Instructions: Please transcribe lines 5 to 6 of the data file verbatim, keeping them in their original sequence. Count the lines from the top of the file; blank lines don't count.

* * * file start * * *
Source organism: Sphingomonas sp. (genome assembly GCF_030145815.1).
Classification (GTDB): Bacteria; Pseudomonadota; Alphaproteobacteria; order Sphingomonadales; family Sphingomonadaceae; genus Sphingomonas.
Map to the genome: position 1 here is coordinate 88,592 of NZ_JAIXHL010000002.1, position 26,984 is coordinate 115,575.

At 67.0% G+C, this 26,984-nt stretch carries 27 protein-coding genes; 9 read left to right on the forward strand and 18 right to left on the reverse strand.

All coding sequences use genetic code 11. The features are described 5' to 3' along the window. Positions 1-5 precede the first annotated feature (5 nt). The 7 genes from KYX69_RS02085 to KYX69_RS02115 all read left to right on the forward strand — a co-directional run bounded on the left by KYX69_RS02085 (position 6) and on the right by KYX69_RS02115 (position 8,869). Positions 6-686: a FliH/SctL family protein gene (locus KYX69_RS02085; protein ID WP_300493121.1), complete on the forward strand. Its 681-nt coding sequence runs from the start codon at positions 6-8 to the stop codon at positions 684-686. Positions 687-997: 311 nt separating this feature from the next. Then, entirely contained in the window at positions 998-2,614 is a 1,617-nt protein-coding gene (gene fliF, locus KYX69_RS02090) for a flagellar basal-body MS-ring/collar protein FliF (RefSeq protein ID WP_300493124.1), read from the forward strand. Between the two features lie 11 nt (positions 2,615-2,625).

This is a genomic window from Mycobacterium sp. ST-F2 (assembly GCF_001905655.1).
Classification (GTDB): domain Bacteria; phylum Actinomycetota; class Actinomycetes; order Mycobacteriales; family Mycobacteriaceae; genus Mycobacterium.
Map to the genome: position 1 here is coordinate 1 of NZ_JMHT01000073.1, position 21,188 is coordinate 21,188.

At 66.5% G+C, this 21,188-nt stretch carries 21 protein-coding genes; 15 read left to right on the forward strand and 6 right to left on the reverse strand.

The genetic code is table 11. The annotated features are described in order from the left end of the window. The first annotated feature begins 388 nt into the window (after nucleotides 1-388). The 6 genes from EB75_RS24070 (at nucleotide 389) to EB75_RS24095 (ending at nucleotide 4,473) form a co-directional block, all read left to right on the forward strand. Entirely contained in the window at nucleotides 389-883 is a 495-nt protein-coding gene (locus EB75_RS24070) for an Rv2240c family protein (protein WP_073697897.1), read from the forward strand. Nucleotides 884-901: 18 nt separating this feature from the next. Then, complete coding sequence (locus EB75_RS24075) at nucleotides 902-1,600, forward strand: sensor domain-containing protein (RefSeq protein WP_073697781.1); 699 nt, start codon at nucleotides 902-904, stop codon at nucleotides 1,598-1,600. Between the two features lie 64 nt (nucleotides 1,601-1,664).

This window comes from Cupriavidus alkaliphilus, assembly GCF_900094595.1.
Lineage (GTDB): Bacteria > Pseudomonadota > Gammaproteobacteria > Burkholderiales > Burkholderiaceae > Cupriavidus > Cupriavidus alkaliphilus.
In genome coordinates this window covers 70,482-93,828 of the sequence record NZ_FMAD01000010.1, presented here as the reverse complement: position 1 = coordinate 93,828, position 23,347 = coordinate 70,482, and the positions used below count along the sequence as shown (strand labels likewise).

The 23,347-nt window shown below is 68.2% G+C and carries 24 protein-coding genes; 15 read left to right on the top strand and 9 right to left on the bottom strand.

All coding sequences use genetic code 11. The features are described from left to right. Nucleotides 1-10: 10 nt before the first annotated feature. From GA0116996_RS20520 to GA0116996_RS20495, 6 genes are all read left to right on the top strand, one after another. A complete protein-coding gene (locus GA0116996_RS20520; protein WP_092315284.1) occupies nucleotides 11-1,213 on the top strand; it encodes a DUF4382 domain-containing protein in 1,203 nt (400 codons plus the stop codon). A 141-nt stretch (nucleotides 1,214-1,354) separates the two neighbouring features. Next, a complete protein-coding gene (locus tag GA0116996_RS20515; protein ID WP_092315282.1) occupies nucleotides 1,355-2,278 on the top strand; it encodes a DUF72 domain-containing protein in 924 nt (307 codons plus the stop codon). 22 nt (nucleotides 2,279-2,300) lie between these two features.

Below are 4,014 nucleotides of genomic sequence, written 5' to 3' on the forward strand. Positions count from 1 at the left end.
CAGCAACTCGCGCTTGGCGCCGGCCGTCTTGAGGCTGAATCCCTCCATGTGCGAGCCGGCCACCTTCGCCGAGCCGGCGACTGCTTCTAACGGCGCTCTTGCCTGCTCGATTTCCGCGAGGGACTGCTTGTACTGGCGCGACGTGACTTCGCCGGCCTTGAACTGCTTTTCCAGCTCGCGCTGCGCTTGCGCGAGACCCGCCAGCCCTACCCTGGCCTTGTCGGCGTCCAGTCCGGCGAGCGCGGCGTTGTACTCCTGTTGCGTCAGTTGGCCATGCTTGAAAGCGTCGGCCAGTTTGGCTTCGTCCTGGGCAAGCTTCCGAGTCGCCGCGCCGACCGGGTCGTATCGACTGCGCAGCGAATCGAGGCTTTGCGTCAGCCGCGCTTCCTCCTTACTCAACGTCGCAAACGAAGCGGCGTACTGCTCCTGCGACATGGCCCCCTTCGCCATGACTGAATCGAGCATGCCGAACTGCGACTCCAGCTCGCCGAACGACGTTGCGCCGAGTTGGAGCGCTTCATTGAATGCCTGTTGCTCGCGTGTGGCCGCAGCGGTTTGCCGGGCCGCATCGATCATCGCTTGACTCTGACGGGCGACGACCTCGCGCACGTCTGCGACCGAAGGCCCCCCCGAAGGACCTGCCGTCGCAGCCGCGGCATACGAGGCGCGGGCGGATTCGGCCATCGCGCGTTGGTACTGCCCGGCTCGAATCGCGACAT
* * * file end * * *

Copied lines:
All coding sequences use genetic code 11. The features are described 5' to 3' along the window. Positions 1-5 precede the first annotated feature (5 nt). The 7 genes from KYX69_RS02085 to KYX69_RS02115 all read left to right on the forward strand — a co-directional run bounded on the left by KYX69_RS02085 (position 6) and on the right by KYX69_RS02115 (position 8,869). Positions 6-686: a FliH/SctL family protein gene (locus KYX69_RS02085; protein ID WP_300493121.1), complete on the forward strand. Its 681-nt coding sequence runs from the start codon at positions 6-8 to the stop codon at positions 684-686. Positions 687-997: 311 nt separating this feature from the next. Then, entirely contained in the window at positions 998-2,614 is a 1,617-nt protein-coding gene (gene fliF, locus KYX69_RS02090) for a flagellar basal-body MS-ring/collar protein FliF (RefSeq protein ID WP_300493124.1), read from the forward strand. Between the two features lie 11 nt (positions 2,615-2,625).

This is a genomic window from Mycobacterium sp. ST-F2 (assembly GCF_001905655.1).